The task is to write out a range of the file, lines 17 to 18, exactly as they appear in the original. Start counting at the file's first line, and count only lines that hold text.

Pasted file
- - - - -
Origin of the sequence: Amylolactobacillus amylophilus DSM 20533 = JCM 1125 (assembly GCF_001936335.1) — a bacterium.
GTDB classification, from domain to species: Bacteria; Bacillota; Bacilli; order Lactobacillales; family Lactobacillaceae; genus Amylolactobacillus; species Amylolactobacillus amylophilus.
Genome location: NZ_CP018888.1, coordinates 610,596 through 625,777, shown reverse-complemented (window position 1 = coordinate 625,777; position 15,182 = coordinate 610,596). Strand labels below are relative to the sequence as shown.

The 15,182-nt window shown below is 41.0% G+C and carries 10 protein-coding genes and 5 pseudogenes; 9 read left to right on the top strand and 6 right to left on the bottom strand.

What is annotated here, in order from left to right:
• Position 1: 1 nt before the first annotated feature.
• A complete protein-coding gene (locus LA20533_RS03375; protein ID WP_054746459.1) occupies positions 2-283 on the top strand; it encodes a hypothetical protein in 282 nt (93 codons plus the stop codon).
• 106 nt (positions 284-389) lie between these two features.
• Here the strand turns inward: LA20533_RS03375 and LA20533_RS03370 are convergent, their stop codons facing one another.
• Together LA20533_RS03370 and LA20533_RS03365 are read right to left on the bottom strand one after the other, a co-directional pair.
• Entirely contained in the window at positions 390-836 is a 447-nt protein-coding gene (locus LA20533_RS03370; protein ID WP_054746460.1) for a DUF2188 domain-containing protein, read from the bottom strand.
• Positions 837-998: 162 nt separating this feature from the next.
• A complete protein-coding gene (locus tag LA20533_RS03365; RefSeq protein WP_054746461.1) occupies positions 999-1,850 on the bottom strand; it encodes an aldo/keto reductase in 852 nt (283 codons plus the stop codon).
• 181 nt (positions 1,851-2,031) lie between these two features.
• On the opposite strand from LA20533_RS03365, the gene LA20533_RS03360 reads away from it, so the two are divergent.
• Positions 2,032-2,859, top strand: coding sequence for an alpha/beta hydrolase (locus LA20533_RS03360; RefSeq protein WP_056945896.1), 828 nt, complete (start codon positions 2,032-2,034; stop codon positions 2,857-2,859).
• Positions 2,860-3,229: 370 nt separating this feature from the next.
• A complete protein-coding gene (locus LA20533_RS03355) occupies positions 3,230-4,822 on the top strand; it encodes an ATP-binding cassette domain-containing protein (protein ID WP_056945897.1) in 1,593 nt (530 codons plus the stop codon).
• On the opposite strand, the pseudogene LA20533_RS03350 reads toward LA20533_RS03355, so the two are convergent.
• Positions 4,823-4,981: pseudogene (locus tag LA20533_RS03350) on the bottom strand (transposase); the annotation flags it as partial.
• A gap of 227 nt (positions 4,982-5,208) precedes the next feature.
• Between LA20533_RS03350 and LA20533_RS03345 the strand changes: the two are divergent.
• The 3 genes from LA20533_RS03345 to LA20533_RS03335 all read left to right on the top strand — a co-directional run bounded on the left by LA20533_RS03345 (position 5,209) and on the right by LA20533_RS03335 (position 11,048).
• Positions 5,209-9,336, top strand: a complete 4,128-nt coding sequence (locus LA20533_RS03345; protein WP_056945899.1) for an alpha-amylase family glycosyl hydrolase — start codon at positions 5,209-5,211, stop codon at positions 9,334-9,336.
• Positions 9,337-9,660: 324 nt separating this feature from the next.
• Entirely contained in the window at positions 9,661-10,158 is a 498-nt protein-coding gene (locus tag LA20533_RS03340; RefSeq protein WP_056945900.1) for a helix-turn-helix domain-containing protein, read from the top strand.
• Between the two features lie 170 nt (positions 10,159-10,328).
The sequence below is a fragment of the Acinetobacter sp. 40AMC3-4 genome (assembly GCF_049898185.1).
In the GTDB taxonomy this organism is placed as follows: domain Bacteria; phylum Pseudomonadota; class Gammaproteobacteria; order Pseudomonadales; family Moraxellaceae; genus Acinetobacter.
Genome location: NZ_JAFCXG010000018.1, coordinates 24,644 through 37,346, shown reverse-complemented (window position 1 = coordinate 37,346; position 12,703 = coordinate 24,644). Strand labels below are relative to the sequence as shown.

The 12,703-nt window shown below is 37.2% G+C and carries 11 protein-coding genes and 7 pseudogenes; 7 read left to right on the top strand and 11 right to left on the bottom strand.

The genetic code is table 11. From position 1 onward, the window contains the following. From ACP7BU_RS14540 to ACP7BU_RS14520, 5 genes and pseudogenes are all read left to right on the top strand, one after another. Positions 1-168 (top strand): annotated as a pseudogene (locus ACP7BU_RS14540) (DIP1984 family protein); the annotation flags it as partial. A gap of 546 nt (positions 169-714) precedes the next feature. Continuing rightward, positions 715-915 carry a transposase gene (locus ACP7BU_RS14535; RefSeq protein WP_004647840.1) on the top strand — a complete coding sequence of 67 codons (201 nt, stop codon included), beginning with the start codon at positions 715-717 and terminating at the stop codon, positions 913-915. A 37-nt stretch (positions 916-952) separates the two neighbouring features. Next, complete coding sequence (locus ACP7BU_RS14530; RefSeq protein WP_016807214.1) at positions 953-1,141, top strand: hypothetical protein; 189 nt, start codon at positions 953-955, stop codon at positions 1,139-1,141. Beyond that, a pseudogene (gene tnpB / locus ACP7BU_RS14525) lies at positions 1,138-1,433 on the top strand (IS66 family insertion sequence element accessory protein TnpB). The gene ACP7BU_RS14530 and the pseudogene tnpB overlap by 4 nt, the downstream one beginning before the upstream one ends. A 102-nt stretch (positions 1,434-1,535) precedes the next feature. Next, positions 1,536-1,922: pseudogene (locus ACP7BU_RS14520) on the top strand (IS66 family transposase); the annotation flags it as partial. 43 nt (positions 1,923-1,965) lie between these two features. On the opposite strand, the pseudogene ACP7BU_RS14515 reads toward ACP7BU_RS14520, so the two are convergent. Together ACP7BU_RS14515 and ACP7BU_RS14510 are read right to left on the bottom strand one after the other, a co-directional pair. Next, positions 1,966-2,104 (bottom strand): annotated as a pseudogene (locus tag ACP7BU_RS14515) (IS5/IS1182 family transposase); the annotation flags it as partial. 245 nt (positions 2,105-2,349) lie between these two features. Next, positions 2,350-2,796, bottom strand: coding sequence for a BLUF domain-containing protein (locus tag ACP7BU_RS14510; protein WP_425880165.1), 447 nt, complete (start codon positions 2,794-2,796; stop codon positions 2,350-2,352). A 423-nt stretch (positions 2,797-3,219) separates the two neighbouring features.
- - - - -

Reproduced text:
• Positions 2,860-3,229: 370 nt separating this feature from the next.
• A complete protein-coding gene (locus LA20533_RS03355) occupies positions 3,230-4,822 on the top strand; it encodes an ATP-binding cassette domain-containing protein (protein ID WP_056945897.1) in 1,593 nt (530 codons plus the stop codon).